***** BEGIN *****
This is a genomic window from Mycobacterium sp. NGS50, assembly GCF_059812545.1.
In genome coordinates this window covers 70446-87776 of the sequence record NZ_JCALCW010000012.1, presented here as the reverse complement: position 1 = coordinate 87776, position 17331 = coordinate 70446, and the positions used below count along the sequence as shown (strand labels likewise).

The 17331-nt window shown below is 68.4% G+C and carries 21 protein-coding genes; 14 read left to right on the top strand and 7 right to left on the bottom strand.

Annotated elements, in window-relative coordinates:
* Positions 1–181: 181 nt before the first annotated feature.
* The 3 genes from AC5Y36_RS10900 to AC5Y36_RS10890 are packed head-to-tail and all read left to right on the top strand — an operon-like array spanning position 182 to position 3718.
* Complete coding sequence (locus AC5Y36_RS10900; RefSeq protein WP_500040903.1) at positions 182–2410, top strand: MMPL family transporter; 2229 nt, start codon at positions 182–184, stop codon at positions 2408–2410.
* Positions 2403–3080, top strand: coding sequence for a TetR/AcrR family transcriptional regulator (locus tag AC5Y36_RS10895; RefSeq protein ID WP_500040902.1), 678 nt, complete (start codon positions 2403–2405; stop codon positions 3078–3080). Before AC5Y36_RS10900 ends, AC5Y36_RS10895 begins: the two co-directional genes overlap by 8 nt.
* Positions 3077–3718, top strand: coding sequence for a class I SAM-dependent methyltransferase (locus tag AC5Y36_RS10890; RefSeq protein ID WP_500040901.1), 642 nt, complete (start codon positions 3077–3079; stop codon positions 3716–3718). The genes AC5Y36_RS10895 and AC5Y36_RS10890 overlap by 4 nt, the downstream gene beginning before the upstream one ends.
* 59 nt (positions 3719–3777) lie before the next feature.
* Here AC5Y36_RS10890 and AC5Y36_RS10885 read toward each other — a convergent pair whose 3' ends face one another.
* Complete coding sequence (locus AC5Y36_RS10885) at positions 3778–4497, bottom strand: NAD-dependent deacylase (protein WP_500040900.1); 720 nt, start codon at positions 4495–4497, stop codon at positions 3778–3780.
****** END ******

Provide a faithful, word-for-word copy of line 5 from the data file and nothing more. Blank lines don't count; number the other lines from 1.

* Positions 1–181: 181 nt before the first annotated feature.